HIMSS Supports Proposed Extensions to Telehealth Coverage in CMS Physician Fee Schedule Proposed Rule

Patient on a telehealth call with medical provider

HIMSS, a global advocate for digital health transformation, supports a proposed extension of coverage for telehealth services through Dec. 31, 2024.

The reimbursement, at the non-facility rate, was originally scheduled to cease when the federal government ended the COVID-19 public health emergency on May 11, 2023.

More than 150 million people live in federally designated mental health professional shortage areas, and there has been a significant increase in mental health challenges across the world since the beginning of pandemic. HIMSS wrote in public comments submitted to the Centers for Medicare and Medicaid Services on Sept. 11 that removing additional barriers for telehealth services for healthcare providers and patients will have an immediate positive impact on the lives of countless Americans.

The proposed extension allows providers to continue to offer telehealth services while Congress identifies a long-term solution.

CMS published the proposed Medicare and Medicaid Programs; CY 2024 Payment Policies Under the Physician Fee Schedule and Other Changes to Part B Payment and Coverage Policies; Medicare Shared Savings Program Requirements; Medicare Advantage; Medicare and Medicaid Provider and Supplier Enrollment Policies; and Basic Health Program, on Aug. 12.

The proposed rule included:

  • Proposal to reimburse providers for social determinants of health voluntary screenings for Medicare and Medicare Advantage beneficiaries
  • Proposal to adopt any changes finalized by the Office of the National Coordinator (ONC) certification program into future iterations of the Promoting Interoperability Program requirements for the Quality Payment Program (QPP) and the Medicare Shared Savings Program (MSSP), without additional rulemaking or public comment opportunities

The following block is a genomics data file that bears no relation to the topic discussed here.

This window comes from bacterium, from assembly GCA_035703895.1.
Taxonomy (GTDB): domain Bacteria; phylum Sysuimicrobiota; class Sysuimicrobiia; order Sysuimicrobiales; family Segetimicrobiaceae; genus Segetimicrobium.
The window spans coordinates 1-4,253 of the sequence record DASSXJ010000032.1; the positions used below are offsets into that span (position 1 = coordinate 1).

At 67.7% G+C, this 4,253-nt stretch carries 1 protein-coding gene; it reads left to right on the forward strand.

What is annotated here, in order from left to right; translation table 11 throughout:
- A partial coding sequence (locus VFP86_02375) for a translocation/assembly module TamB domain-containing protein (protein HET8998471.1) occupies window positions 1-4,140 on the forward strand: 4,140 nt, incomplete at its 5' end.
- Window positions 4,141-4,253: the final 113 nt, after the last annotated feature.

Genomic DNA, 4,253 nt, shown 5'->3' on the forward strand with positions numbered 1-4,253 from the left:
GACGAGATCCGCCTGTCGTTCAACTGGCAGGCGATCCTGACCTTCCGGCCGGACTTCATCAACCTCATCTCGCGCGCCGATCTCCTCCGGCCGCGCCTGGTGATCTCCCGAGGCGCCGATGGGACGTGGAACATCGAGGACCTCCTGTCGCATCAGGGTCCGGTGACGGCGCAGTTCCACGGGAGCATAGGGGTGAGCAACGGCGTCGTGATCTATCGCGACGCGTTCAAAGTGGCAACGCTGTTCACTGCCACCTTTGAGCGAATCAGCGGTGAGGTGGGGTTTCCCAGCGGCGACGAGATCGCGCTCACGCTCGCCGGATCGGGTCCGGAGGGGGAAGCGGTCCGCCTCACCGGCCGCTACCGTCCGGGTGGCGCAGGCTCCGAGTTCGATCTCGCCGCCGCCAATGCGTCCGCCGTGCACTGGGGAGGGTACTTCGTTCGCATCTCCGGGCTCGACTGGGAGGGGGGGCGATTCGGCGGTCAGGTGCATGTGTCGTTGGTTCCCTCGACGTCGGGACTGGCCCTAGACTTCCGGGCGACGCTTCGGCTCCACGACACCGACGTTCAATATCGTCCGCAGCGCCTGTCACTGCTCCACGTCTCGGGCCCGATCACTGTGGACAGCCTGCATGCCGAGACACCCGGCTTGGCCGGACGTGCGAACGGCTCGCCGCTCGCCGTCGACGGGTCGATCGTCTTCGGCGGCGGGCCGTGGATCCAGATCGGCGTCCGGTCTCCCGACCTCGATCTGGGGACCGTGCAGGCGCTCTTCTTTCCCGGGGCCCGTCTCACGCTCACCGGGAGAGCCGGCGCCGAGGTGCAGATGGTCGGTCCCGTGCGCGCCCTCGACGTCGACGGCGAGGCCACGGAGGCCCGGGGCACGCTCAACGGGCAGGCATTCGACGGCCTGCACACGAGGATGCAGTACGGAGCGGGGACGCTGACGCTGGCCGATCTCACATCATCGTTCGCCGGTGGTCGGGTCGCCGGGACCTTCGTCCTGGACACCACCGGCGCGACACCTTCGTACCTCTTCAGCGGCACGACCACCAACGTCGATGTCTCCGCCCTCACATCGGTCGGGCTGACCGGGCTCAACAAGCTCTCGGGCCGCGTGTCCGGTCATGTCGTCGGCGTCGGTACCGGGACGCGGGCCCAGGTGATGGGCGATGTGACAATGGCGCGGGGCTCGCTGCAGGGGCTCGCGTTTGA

• Proposal to add one new electronic clinical quality measure to the QPP measure set
  • Pause the Appropriate Use Criteria (AUC) program requirements until problems with real time claims data processing can be addressed

HIMSS explained several key points in its response.

With regard to changing certification requirements, HIMSS recommends that CMS allow providers enough time to successfully complete the extensive work required to implement and test the certification changes across their practice, while ensuring quality, safety and patient privacy are not compromised. HIMSS has recommended this will take at least 18 months following the final publication of new certification requirements by ONC, and HIMSS recommends CMS follow the same timeline. HIMSS does not want healthcare providers acting in good faith to be penalized because of insufficient implementation time because of delays associated with standards development, vendor timelines and staffing shortages impacting the healthcare community.

HIMSS supports the pause in the Appropriate Use Criteria program and called for CMS to improve the usability of the AUC clinical decision support mechanisms (CDSMs) to reduce clicks for providers.

HIMSS supports the extension of the telehealth program and called specifically on the importance of providing mental health services via telehealth for patients who do not have face-to-face access to mental health interventions. In addition, HIMSS supports extending the allowance for virtual supervision of resident clinicians in care settings.

HIMSS supports the proposal to reimburse providers for SDOH screenings and called on CMS to clarify the level of licensure required to administer SDOH screenings.

HIMSS called on CMS to publish real-world field-testing data, including the vendors supporting testing sites and the number of testing sites, whenever proposing the inclusion of a new electronic clinical quality measure in the QPP and MSSP measure sets. HIMSS also called on CMS to adopt innovative strategies to incentivize end-user participation in testing programs, as small practices, safety net organizations and not-for-profit care delivery sites often can’t afford to expend the resources needed to participate in testing programs.

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